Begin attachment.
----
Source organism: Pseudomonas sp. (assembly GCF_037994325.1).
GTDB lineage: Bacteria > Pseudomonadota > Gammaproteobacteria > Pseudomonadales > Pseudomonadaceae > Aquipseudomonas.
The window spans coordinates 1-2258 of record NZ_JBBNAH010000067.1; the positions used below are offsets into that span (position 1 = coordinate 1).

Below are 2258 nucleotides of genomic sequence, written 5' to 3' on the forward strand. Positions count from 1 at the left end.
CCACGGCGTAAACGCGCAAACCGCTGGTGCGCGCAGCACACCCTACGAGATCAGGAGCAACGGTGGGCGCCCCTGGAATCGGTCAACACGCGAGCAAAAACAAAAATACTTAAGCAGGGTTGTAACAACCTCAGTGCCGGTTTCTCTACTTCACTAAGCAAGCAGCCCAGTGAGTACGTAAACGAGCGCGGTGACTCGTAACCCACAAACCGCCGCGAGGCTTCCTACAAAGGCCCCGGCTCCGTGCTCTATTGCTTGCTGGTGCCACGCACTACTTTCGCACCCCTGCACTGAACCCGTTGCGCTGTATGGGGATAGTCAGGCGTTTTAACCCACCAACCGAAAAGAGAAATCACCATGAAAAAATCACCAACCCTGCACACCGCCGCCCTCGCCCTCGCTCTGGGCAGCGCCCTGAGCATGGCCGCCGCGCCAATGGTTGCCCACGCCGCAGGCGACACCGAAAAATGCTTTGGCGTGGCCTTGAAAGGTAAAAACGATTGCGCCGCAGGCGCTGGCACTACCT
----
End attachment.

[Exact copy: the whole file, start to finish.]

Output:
Source organism: Pseudomonas sp. (assembly GCF_037994325.1).
GTDB lineage: Bacteria > Pseudomonadota > Gammaproteobacteria > Pseudomonadales > Pseudomonadaceae > Aquipseudomonas.
The window spans coordinates 1-2258 of record NZ_JBBNAH010000067.1; the positions used below are offsets into that span (position 1 = coordinate 1).

Below are 2258 nucleotides of genomic sequence, written 5' to 3' on the forward strand. Positions count from 1 at the left end.
CCACGGCGTAAACGCGCAAACCGCTGGTGCGCGCAGCACACCCTACGAGATCAGGAGCAACGGTGGGCGCCCCTGGAATCGGTCAACACGCGAGCAAAAACAAAAATACTTAAGCAGGGTTGTAACAACCTCAGTGCCGGTTTCTCTACTTCACTAAGCAAGCAGCCCAGTGAGTACGTAAACGAGCGCGGTGACTCGTAACCCACAAACCGCCGCGAGGCTTCCTACAAAGGCCCCGGCTCCGTGCTCTATTGCTTGCTGGTGCCACGCACTACTTTCGCACCCCTGCACTGAACCCGTTGCGCTGTATGGGGATAGTCAGGCGTTTTAACCCACCAACCGAAAAGAGAAATCACCATGAAAAAATCACCAACCCTGCACACCGCCGCCCTCGCCCTCGCTCTGGGCAGCGCCCTGAGCATGGCCGCCGCGCCAATGGTTGCCCACGCCGCAGGCGACACCGAAAAATGCTTTGGCGTGGCCTTGAAAGGTAAAAACGATTGCGCCGCAGGCGCTGGCACTACCT